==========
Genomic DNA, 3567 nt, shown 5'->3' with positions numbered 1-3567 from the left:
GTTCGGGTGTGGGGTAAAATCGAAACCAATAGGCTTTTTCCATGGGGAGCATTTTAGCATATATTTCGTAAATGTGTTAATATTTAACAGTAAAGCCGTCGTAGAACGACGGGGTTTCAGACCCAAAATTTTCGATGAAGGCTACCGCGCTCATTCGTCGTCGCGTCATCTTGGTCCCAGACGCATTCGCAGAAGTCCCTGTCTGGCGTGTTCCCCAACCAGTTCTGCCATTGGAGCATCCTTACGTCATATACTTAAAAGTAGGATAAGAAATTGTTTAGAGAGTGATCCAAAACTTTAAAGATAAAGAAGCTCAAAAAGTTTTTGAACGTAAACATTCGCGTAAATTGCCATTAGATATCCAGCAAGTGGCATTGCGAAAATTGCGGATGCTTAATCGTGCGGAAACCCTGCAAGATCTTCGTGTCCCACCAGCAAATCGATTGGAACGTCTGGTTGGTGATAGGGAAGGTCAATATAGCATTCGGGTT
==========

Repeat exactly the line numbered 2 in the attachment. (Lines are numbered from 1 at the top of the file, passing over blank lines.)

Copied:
GTTCGGGTGTGGGGTAAAATCGAAACCAATAGGCTTTTTCCATGGGGAGCATTTTAGCATATATTTCGTAAATGTGTTAATATTTAACAGTAAAGCCGTCGTAGAACGACGGGGTTTCAGACCCAAAATTTTCGATGAAGGCTACCGCGCTCATTCGTCGTCGCGTCATCTTGGTCCCAGACGCATTCGCAGAAGTCCCTGTCTGGCGTGTTCCCCAACCAGTTCTGCCATTGGAGCATCCTTACGTCATATACTTAAAAGTAGGATAAGAAATTGTTTAGAGAGTGATCCAAAACTTTAAAGATAAAGAAGCTCAAAAAGTTTTTGAACGTAAACATTCGCGTAAATTGCCATTAGATATCCAGCAAGTGGCATTGCGAAAATTGCGGATGCTTAATCGTGCGGAAACCCTGCAAGATCTTCGTGTCCCACCAGCAAATCGATTGGAACGTCTGGTTGGTGATAGGGAAGGTCAATATAGCATTCGGGTT